Malleson (Annesley), Lady Constance Mary (‘Colette O'Niel’) (1895–1975), actress and writer, was born 24 October 1895 at Castlewellan, Co. Down, the second daughter of the marriage of Hugh, fifth earl of Annesley (qv) and Priscilla Cecilia Annesley (née Moore) of Arnmore, Co. Cavan. Brought up at the family seat in Ireland, where she received her initial education from a series of governesses, she subsequently spent a brief and unhappy period at Downe House boarding school in Kent, before attending a finishing school in Dresden. It was during her stay in Germany that she first became interested in acting, and following a year of great freedom in Paris she determined on an acting career, despite opposition from her family. She made an unenthusiastic debutante (1913), cutting short the season to travel to Norway and Denmark before beginning her training for the stage at the Royal Academy of Dramatic Art in London, where she first adopted the stage name ‘Colette O'Niel’.
Rejecting the social and political values of her class, she embraced the lifestyle of London's bohemia with great enthusiasm, and in May 1916 entered into a secret marriage with fellow actor, later also director and playwright, (William) Miles Malleson (1888–1969). Although they were constantly short of money, she recalled their early years together with great fondness, remembering them as being ‘filled with so many events and so many people they were like five or six different lives lived all at once and all at top pressure’ (After ten years, 91). Politically active, decidedly unconventional, and a flamboyant dresser, like many of her Bloomsbury associates she opposed the first world war. She joined the Independent Labour Party, and, as a dedicated pacifist, became an associate member of the No-Conscription Fellowship, through which she met Bertrand Russell (1872–1970) in July 1916. By the following September they had begun a love affair, which continued until his marriage in 1921 and was rekindled in 1930, though Russell found her tendency to engage in other liaisons unbearable. Both strong supporters of the Russian revolution, at controversial meetings in Leeds and Hackney (April and July 1917) they promoted the establishment of workers' councils modelled on the Russian example. Constance and Malleson maintained a friendly though largely platonic relationship, and in 1923 they agreed to divorce.
While she spent much of her time during the war working at the fellowship's information bureau, Constance remained committed to her acting career, though she found it difficult to secure engagements. She took the leads in London productions of Carré's ‘L'enfant prodigue’ (Kingsland Theatre, 1916), ‘Orphans of the storm by Cormon’ (Lyceum), ‘The faithful’ (Stage Society, 1919), and the film version of ‘Hindle wakes’ (1917), and was engaged by Lewis Casson to play the part of Helen, to Sybil Thorndike's Hecuba, in Euripedes' ‘The Trojan women’ (Oxford and Old Vic, 1919). While her own performance received good notices, the brilliance of Thorndike's acting left her confidence shattered. Thereafter she worked for the most part in provincial repertory companies, notably the Plymouth Repertory Company (1922) and Little Theatre, Hull (1925).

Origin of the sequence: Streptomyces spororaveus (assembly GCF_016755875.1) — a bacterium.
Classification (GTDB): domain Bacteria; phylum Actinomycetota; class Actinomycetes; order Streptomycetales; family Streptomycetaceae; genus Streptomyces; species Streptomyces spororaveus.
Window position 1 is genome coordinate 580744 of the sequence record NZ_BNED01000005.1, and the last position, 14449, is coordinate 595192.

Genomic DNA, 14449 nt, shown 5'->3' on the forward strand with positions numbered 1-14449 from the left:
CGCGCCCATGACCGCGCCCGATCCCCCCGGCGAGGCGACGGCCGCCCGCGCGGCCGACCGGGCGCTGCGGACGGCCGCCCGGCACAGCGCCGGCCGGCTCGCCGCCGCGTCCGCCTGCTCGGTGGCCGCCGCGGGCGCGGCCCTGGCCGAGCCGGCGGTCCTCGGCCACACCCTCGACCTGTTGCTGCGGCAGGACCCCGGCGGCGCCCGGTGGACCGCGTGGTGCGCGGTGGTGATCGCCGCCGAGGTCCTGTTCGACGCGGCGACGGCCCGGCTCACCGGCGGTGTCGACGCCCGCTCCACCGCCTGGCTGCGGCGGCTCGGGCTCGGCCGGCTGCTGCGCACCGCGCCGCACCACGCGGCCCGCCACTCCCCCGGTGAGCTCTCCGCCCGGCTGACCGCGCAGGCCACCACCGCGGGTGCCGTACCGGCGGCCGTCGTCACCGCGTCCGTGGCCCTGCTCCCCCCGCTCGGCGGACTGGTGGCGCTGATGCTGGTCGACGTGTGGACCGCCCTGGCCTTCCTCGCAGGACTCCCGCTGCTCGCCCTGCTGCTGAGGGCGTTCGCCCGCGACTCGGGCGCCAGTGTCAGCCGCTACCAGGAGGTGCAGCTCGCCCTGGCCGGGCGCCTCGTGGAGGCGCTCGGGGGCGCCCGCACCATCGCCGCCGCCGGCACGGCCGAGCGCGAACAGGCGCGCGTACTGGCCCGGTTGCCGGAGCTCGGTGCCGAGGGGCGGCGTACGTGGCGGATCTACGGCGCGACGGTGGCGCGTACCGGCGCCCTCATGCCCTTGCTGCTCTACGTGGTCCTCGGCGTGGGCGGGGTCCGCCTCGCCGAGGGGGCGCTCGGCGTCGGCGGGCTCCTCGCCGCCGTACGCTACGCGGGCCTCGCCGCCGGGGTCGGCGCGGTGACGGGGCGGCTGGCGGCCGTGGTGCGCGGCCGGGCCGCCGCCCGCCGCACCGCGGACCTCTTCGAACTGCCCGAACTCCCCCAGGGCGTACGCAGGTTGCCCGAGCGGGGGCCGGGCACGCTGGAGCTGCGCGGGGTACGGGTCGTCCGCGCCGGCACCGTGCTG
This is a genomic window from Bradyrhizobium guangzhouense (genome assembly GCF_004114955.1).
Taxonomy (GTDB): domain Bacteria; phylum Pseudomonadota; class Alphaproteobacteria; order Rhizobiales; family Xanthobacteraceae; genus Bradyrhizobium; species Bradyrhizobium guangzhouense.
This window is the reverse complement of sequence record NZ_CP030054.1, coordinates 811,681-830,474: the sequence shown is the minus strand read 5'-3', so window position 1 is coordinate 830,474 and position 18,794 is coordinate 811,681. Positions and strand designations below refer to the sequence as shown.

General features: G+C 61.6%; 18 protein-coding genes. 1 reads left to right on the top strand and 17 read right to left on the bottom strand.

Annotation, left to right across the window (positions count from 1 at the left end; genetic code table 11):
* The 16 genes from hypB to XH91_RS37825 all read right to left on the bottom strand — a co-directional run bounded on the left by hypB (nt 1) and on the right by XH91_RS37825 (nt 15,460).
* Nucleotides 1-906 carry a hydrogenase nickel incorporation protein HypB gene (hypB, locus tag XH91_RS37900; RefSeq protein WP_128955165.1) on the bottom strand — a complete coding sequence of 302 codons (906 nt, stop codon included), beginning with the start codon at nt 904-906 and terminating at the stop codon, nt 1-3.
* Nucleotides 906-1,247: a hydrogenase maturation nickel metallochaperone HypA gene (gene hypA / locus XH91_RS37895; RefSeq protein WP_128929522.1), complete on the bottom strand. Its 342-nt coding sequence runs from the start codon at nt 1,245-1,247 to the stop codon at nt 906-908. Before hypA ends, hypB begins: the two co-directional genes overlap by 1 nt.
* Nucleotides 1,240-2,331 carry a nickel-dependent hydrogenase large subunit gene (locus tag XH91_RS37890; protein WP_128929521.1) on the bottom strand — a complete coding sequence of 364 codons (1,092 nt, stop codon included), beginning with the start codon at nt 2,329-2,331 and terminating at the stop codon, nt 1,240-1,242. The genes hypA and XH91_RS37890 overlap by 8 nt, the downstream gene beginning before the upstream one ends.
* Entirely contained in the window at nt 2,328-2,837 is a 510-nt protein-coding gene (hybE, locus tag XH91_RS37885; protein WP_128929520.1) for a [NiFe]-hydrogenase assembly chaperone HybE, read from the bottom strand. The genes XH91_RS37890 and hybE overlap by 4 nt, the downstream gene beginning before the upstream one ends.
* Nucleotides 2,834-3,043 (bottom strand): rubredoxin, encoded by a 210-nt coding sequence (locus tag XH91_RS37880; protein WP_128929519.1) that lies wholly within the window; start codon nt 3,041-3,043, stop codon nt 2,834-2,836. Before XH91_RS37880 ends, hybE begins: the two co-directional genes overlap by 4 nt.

During these unsettled, nomadic years Malleson's growing frustration with her acting career led her to turn to writing. Her early efforts proved unsuccessful: her first play was unequivocally rejected by St John Ervine (qv), and she experienced a further setback when another (‘The way’) was poorly received at the Arts Theatre, London (1927). After this failure she accepted an offer to tour with Casson and Thorndike in South Africa and Rhodesia (1928) and subsequently took part, as the leading lady, in Sir Frank Benson's farewell tour, playing Portia, Olivia, Kate Hardcastle, Lady Teazle, and Lydia Languish. After retiring from the stage she continued to write, producing an autobiography, After ten years (1931), a fictionalised account of her relationship with Russell, The coming back (1933), and a second novel Fear in the heart (1936). Following a period of residence in Sweden (1936–7) she volunteered for service in Finland during the Russian invasion (1939) and spent the remainder of the war years there. Among her later publications are an account of her years in Scandinavia, In the north (1947), and Queen Margaret of Norway (1954). She also edited As the sight is bent (1964), the unfinished autobiography of her eldest sister Mabel Annesley (qv). She suffered for years from partial deafness, which in her later years became total, and died 5 October 1975 in a nursing home in Bury St Edmunds, Suffolk.